The Heinkel HD 24 was a training seaplane developed in Germany in the late 1920s. It was a conventional single-bay biplane with equal-span, staggered wings. The fuselage was braced to both the upper and lower wings with a number of struts on its sides, in addition to the normal cabane struts. The pilot and instructor sat in tandem, open cockpits, and the undercarriage consisted of twin pontoons, although this could be readily exchanged for wheels or skis.
|Plüschow's seaplane, the Heinkel HD 24 "Tsingtau"|
|Manufacturer||Heinkel, Svenska Aero|
Heinkel entered two HD 24s (alongside two HD.5) in the German Seeflugwettbewerb seaplane competition in 1926. One of the HD.24 was the third placed - only three aircraft completed the course and completed all the tests in the 11-day competition- leading to orders by the DVS (for 23 aircraft) and the Swedish Navy. The latter aircraft were to be built in Sweden by Svenska Aero based on two pattern aircraft provided by Heinkel. Before the Swedish examples could be delivered, the Swedish Air Force had assumed responsibility for Swedish naval aviation, and so took delivery of the six domestically produced machines, designating them Sk 4.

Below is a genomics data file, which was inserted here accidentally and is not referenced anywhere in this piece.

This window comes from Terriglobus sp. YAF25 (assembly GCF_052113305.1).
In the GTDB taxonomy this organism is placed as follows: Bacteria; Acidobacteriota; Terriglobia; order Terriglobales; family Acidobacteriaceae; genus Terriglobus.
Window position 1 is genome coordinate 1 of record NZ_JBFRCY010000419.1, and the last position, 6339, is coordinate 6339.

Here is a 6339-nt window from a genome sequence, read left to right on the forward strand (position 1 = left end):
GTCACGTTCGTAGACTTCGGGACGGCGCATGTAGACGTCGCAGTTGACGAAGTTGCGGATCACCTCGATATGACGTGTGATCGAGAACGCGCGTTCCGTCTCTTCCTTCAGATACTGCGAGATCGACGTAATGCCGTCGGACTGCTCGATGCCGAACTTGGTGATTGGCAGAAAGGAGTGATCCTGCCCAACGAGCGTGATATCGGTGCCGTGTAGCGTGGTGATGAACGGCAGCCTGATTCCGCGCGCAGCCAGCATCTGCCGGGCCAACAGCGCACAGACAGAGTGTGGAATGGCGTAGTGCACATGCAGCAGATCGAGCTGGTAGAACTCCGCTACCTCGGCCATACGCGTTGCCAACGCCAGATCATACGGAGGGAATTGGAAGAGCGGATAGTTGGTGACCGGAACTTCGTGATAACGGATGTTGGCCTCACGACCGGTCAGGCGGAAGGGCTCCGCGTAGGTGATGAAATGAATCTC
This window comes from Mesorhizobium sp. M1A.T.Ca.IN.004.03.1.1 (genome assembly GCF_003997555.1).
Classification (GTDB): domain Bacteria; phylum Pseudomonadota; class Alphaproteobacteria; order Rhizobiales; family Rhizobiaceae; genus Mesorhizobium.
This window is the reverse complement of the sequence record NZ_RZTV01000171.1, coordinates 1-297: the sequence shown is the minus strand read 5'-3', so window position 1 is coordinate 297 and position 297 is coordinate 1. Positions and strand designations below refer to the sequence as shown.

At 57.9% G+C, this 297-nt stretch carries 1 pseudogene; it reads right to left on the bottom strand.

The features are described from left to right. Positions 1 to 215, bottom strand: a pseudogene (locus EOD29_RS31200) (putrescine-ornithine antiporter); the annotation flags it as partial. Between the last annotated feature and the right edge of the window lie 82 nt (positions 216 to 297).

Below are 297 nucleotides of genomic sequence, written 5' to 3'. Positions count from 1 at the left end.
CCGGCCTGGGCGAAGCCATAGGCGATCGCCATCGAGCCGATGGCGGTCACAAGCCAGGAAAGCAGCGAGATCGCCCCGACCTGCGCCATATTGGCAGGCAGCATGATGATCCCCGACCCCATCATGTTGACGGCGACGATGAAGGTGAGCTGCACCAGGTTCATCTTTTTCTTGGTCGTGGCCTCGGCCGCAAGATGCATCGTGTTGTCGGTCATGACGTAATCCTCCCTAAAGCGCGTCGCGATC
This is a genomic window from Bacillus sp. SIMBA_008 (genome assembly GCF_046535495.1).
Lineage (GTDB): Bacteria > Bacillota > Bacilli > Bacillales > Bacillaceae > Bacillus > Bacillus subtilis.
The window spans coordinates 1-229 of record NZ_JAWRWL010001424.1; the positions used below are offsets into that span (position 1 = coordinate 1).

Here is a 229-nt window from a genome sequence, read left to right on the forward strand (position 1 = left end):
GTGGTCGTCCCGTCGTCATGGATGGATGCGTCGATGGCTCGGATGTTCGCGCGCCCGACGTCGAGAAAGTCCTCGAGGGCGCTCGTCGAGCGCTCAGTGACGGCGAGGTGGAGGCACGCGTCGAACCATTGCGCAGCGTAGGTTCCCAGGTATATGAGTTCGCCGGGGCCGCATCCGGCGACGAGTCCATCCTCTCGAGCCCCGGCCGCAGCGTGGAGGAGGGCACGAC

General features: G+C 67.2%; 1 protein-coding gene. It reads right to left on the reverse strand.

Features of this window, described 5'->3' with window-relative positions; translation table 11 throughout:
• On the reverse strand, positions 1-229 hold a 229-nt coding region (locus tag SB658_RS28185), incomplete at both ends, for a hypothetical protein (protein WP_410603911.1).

One HD 24 was exported to China, and another was bought by German explorer Gunther Plüschow who named it Tsingtau and took it on an expedition in 1927–28 to Patagonia and Tierra del Fuego. The journey was recorded in his book and documentary film Silberkondor über Feuerland. A full size replica of the Tsingtau D1313 is being assembled for static display as of April 17, 2009, in Puerto Madero, Buenos Aires, Argentina. It is located at about 500 of Alicia Moreau de Justo Avenue. Now this replica is located in the Aeroclub of Ushuaia, Province of Tierra del Fuego, Argentine. A new replica is being built for in El Calafate, Province of Santa Cruz, Argentine. It will be locate in the Glaciarium.
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